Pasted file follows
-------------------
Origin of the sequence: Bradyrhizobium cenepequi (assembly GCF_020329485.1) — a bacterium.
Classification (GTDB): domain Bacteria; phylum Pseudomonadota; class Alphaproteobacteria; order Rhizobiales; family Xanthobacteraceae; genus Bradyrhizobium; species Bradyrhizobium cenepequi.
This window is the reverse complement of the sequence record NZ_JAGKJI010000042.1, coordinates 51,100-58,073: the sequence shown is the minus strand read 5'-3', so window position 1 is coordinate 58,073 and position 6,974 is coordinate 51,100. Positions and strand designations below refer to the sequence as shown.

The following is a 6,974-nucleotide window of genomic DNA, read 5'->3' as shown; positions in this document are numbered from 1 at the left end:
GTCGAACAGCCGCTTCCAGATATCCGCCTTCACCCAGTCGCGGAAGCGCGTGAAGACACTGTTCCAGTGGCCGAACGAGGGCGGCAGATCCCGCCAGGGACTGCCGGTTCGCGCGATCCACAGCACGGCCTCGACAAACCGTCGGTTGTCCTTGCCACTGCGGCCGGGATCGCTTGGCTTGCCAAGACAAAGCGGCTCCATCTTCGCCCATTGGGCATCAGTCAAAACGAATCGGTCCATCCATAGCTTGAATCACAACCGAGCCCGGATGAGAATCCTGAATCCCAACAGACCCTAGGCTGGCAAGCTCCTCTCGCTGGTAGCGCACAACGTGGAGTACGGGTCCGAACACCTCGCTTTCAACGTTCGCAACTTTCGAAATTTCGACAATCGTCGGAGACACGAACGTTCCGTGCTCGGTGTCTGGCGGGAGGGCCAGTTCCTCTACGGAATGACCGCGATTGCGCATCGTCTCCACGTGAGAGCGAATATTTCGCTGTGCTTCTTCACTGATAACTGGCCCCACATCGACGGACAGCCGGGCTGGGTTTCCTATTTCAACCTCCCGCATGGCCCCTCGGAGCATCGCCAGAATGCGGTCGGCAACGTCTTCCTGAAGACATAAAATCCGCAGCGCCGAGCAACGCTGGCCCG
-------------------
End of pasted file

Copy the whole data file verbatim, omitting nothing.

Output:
Origin of the sequence: Bradyrhizobium cenepequi (assembly GCF_020329485.1) — a bacterium.
Classification (GTDB): domain Bacteria; phylum Pseudomonadota; class Alphaproteobacteria; order Rhizobiales; family Xanthobacteraceae; genus Bradyrhizobium; species Bradyrhizobium cenepequi.
This window is the reverse complement of the sequence record NZ_JAGKJI010000042.1, coordinates 51,100-58,073: the sequence shown is the minus strand read 5'-3', so window position 1 is coordinate 58,073 and position 6,974 is coordinate 51,100. Positions and strand designations below refer to the sequence as shown.

The following is a 6,974-nucleotide window of genomic DNA, read 5'->3' as shown; positions in this document are numbered from 1 at the left end:
GTCGAACAGCCGCTTCCAGATATCCGCCTTCACCCAGTCGCGGAAGCGCGTGAAGACACTGTTCCAGTGGCCGAACGAGGGCGGCAGATCCCGCCAGGGACTGCCGGTTCGCGCGATCCACAGCACGGCCTCGACAAACCGTCGGTTGTCCTTGCCACTGCGGCCGGGATCGCTTGGCTTGCCAAGACAAAGCGGCTCCATCTTCGCCCATTGGGCATCAGTCAAAACGAATCGGTCCATCCATAGCTTGAATCACAACCGAGCCCGGATGAGAATCCTGAATCCCAACAGACCCTAGGCTGGCAAGCTCCTCTCGCTGGTAGCGCACAACGTGGAGTACGGGTCCGAACACCTCGCTTTCAACGTTCGCAACTTTCGAAATTTCGACAATCGTCGGAGACACGAACGTTCCGTGCTCGGTGTCTGGCGGGAGGGCCAGTTCCTCTACGGAATGACCGCGATTGCGCATCGTCTCCACGTGAGAGCGAATATTTCGCTGTGCTTCTTCACTGATAACTGGCCCCACATCGACGGACAGCCGGGCTGGGTTTCCTATTTCAACCTCCCGCATGGCCCCTCGGAGCATCGCCAGAATGCGGTCGGCAACGTCTTCCTGAAGACATAAAATCCGCAGCGCCGAGCAACGCTGGCCCG